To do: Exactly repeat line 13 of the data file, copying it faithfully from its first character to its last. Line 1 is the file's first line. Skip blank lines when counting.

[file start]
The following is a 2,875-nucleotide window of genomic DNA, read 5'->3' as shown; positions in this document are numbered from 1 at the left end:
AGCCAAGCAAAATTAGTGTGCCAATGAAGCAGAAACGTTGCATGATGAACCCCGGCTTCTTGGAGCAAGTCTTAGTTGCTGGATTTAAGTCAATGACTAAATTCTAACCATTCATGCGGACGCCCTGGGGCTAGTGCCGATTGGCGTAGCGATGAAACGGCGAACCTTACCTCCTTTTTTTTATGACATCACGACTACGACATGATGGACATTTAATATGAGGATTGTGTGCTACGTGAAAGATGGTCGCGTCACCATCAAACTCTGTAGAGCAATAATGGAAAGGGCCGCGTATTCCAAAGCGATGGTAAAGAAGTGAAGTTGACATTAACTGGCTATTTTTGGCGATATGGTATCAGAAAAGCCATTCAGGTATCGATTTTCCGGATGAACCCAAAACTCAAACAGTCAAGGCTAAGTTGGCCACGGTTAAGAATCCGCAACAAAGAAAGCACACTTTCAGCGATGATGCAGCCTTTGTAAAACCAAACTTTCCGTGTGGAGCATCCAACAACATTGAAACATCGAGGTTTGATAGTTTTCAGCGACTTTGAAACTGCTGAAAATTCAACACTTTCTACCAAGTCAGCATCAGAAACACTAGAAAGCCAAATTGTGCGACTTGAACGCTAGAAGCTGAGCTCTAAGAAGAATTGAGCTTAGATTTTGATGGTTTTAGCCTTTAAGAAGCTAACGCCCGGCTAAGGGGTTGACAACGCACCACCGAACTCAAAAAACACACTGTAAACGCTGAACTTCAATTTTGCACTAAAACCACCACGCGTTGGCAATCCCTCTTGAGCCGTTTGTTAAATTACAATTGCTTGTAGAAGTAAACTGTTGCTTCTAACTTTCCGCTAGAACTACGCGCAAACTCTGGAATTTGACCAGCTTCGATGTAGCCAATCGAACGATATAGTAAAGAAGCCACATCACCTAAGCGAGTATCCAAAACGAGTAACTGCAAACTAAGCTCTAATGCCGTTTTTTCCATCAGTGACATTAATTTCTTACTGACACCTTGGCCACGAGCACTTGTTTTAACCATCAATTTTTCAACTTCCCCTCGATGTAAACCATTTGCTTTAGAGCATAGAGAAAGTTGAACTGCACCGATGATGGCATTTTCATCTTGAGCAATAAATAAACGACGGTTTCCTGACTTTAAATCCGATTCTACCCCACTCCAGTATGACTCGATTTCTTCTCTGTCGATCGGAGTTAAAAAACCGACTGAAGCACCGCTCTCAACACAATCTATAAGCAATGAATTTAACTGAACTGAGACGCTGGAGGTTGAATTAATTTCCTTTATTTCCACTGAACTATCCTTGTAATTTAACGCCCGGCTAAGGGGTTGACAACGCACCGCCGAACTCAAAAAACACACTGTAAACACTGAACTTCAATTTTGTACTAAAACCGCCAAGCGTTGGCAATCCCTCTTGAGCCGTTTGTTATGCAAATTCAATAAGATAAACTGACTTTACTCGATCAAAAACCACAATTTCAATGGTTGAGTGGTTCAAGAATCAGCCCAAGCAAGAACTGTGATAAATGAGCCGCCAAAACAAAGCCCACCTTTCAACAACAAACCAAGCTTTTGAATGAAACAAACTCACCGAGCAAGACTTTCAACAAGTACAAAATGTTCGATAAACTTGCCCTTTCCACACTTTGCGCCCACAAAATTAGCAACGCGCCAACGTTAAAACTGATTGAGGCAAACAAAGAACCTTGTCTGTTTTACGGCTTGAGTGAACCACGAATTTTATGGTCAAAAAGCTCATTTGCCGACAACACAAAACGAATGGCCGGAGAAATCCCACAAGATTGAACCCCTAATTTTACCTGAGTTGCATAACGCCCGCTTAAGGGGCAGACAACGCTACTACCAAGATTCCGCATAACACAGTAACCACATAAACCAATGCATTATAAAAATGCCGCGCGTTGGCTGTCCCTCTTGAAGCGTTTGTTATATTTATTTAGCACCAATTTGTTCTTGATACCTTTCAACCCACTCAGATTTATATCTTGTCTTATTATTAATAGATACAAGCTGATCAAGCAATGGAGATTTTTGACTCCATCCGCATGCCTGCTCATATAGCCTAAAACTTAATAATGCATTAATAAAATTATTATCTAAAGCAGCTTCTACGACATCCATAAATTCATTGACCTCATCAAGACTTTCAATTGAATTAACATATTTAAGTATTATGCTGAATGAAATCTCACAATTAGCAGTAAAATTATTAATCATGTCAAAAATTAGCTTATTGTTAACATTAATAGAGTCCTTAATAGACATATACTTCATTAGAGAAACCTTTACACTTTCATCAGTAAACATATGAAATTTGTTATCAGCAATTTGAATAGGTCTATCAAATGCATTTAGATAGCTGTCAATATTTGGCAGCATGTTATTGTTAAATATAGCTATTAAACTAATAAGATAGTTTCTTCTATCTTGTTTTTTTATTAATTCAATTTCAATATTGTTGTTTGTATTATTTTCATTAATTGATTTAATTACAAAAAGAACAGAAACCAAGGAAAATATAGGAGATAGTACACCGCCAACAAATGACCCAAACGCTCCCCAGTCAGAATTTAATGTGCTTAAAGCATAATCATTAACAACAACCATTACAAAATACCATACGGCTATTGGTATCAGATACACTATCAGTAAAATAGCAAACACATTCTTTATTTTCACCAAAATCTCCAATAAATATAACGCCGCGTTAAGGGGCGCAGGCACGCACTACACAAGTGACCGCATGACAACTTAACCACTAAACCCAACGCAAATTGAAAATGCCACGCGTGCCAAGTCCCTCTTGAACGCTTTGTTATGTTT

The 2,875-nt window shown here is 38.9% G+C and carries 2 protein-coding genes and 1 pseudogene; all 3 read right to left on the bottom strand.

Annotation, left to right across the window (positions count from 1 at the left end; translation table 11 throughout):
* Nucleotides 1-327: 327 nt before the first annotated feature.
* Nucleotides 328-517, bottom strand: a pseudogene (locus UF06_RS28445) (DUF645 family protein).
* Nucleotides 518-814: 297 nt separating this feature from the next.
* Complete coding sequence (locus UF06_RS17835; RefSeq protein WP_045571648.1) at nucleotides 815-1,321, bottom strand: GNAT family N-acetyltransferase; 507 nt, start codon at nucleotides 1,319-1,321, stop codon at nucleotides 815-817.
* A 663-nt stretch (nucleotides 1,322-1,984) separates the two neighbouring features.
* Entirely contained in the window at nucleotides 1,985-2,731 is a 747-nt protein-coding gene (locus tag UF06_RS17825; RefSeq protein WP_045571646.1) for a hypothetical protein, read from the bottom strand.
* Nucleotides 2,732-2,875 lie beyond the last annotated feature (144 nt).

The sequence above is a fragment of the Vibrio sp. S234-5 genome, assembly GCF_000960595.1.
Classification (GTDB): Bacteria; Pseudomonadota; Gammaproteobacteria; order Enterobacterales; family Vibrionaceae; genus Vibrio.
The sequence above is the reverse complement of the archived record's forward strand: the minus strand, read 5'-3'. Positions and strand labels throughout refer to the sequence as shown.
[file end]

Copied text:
Classification (GTDB): Bacteria; Pseudomonadota; Gammaproteobacteria; order Enterobacterales; family Vibrionaceae; genus Vibrio.